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Reading Comprehension: Detail Questions

Which of the following statements about Chayanov's consumption-labor-balance principle is not supported by information in the passage?

Great!

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This answer choice incorrectly states that Russian peasants were only concerned with leisure time, not with the products of their investments of time (i.e. their work). However, the passage tells us that Russian peasants were concerned with providing for their own basic needs via work, so it is not correct to say that they were not concerned with the products of their work at all.

Incorrect.

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The passage explicitly states that Russian peasants feared that any extra income would be taxed by the government or taken by their lords (i.e. confiscated) and that they did not have many material needs (i.e. needs beyond basic sustenance).

Incorrect.

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We know that the amount of time Russian peasants worked was related to the ratio of workers to consumers. Therefore, a household with fewer workers would have to work more than a family with the same number of consumers but more workers, making the statement in this answer choice possible, according to the principle.

Incorrect.

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The first sentence of the second paragraph tells us that Chayanov's theories, including the consumption-labor-balance principle, go beyond general economic theory, including neoclassical economics (which is, as we know from the first paragraph, the idea that people are motivated by maximizing their income-constrained utility, or profit).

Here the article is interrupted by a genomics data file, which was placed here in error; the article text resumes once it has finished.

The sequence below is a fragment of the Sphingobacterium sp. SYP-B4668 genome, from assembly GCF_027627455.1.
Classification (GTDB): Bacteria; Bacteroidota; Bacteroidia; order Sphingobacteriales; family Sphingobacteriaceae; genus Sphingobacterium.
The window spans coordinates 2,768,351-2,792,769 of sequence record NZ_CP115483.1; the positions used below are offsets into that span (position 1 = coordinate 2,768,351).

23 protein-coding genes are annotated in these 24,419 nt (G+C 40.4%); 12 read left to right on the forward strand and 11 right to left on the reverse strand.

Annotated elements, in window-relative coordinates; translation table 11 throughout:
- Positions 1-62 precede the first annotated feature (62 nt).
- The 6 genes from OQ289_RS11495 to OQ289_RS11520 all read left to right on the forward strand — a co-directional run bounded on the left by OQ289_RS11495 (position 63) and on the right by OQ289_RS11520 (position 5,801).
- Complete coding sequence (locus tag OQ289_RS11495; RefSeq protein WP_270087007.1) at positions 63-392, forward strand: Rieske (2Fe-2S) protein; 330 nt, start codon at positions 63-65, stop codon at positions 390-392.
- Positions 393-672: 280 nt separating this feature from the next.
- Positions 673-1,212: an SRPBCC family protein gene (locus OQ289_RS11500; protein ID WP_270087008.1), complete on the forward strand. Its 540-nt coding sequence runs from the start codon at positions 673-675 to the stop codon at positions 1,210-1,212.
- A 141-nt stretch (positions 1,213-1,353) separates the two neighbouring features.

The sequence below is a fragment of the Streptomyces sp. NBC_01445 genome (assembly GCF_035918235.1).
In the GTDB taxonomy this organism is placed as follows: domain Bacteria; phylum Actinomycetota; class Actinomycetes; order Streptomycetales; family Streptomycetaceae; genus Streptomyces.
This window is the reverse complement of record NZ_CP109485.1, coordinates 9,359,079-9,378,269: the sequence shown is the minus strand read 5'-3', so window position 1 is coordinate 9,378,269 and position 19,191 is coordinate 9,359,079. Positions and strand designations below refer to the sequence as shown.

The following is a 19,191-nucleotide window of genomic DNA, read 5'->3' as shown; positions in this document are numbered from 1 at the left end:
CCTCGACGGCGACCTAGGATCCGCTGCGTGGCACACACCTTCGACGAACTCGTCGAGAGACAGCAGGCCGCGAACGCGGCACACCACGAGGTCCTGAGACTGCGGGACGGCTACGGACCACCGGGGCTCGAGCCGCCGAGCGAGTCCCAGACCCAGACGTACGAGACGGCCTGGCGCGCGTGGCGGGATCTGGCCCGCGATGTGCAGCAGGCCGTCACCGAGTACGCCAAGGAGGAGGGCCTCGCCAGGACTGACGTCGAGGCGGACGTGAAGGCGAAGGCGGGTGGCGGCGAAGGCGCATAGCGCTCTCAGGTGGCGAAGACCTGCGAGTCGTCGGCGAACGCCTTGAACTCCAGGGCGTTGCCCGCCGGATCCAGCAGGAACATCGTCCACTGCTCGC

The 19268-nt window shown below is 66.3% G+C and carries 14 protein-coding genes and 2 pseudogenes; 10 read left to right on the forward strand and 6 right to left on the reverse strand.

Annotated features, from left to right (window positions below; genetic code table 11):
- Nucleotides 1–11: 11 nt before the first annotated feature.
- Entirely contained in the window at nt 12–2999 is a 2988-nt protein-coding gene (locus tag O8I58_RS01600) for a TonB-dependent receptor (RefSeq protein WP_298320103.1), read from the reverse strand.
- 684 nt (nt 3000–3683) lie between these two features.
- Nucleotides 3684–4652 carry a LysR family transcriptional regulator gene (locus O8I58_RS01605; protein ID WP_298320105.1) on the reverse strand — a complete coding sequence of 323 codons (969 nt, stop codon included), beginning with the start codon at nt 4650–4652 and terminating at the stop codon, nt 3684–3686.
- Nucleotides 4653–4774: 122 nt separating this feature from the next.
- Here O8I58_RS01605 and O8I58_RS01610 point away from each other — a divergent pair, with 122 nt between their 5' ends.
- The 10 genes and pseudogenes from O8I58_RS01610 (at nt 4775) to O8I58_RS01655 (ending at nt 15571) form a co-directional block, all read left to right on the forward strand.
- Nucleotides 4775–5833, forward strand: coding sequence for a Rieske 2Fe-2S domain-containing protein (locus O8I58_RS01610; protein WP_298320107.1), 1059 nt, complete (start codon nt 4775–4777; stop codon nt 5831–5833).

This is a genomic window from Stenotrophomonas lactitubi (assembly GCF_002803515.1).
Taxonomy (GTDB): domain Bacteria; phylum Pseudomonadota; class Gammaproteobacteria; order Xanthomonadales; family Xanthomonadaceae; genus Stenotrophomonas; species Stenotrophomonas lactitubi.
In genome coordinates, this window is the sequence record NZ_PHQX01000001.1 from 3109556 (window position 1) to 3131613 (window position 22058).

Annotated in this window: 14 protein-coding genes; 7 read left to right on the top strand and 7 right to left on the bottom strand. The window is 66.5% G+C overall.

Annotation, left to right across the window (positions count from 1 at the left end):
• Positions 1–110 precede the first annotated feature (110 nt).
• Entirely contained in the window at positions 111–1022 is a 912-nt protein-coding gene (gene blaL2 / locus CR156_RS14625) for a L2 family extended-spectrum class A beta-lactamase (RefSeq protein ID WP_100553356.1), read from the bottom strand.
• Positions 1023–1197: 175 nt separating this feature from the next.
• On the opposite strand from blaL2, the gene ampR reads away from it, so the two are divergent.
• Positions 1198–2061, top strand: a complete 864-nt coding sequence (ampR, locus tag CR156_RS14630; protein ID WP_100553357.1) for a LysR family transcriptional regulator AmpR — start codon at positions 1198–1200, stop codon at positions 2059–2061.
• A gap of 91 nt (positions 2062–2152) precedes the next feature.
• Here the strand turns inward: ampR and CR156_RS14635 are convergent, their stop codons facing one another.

Incorrect.

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The first sentence of the second paragraph expliticly states that Chayanov's theories go beyond neoclassical economics, and the second sentence of the third paragraph also states that the theories of the 1970s agrarian historians do the same.

According to this principle, two households with the same number of consumers might not work the same amount of time per day.
This principle does not agree with the idea that people are motivated by maximizing their income-constrained utility or indeed with any general economic theory.
According to this principle, Russian peasants were not concerned with the returns on their investments of time and effort but with maximizing their leisure time.
According to this principle, Russian peasants did not work as hard as possible because they feared that the products of their work would be confiscated and they did not need much beyond basic sustenance.
Although this principle puts forth different reasons for Russian peasant behavior, it is similar to the theory of 1970s agrarian historians in that both theories do not comply with the predictions of neoclassical economics.